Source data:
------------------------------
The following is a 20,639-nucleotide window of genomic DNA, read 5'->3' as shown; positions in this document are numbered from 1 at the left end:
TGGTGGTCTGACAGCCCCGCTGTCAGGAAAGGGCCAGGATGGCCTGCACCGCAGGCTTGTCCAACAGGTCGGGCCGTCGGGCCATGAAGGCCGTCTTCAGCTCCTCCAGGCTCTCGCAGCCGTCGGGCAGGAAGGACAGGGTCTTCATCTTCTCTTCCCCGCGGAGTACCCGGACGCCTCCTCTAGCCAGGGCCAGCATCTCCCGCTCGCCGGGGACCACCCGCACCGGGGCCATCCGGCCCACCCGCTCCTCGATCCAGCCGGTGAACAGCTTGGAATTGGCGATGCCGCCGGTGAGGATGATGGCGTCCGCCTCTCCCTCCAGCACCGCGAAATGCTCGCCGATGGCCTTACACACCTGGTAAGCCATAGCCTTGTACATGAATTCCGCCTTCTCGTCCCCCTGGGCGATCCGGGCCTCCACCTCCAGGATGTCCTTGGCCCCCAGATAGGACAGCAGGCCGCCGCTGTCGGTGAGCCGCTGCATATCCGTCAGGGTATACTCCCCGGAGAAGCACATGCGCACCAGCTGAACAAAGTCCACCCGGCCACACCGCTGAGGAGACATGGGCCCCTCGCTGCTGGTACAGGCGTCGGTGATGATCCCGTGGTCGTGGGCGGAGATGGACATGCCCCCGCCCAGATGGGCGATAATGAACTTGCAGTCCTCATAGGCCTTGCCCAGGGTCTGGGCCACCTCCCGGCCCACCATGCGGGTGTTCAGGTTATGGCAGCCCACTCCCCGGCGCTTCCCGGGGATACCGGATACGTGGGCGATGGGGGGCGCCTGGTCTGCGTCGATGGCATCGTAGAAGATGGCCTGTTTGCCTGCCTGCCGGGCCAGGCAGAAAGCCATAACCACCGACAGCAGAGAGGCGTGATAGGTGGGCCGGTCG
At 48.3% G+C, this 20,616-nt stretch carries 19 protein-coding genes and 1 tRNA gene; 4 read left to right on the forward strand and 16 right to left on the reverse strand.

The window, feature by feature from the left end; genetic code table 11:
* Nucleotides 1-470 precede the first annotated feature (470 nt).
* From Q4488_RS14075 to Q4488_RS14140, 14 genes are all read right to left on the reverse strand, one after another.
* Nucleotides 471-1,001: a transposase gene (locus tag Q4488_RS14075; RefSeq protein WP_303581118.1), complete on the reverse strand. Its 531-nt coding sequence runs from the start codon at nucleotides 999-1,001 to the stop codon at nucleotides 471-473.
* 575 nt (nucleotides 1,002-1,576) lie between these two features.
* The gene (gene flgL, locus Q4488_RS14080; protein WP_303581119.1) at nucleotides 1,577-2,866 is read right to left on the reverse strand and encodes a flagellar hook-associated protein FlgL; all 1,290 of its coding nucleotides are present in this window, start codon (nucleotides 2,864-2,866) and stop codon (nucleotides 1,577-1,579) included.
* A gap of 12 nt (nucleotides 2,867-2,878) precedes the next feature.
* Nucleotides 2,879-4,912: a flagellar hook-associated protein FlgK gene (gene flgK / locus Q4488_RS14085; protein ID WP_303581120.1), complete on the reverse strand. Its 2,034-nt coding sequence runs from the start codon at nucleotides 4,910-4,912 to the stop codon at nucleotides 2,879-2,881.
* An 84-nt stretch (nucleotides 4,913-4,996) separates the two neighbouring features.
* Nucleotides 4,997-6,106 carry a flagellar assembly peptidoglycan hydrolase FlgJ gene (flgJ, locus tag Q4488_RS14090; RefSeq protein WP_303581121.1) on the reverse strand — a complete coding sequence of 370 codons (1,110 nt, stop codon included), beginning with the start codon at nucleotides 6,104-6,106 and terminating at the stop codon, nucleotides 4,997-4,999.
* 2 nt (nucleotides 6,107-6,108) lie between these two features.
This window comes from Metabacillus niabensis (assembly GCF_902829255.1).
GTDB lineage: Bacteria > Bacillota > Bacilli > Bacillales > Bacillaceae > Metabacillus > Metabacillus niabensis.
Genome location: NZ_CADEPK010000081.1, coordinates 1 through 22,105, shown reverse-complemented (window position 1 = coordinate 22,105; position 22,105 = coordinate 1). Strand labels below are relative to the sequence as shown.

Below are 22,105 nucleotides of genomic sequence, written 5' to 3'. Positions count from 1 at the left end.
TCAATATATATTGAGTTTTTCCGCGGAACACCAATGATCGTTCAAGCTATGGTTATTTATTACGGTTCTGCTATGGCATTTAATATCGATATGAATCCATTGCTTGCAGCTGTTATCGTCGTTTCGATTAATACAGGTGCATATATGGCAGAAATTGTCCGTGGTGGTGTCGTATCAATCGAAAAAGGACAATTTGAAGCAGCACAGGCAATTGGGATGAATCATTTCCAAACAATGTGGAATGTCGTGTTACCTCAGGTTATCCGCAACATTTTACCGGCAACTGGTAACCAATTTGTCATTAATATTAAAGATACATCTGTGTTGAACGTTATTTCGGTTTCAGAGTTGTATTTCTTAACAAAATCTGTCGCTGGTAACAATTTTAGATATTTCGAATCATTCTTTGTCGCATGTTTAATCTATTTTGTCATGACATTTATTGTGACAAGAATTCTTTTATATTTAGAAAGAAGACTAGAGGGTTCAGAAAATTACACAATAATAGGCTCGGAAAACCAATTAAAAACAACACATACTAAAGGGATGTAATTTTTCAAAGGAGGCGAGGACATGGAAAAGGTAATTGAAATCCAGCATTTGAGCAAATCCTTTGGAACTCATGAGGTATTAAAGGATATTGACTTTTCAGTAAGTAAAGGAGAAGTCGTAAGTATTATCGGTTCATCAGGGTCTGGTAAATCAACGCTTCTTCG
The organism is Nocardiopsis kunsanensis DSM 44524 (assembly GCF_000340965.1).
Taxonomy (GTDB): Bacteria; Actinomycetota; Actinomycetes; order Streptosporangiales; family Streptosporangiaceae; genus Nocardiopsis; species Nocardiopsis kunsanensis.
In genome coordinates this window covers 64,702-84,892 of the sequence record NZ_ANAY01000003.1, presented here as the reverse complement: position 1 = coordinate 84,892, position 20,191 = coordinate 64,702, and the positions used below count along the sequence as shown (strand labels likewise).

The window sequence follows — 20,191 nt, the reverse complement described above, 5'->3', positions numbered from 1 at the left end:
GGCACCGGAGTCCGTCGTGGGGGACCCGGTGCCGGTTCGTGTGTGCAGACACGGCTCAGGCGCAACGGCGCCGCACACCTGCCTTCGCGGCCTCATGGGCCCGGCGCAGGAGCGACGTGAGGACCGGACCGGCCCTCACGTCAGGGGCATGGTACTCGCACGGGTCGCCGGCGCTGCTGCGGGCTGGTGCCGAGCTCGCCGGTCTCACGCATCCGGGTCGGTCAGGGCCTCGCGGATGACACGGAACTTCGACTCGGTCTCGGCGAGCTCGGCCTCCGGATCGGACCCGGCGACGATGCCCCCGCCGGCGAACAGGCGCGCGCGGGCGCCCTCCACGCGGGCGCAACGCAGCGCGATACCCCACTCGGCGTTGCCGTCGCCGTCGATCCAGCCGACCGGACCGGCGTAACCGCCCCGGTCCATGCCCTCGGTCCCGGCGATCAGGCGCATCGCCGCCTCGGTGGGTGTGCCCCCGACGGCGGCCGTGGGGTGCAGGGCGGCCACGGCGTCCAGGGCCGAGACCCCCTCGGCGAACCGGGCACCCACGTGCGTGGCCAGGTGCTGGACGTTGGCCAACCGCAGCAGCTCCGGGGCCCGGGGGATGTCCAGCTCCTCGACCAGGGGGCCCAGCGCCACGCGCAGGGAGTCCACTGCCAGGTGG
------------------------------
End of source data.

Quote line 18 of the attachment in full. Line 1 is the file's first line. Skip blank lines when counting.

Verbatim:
Below are 22,105 nucleotides of genomic sequence, written 5' to 3'. Positions count from 1 at the left end.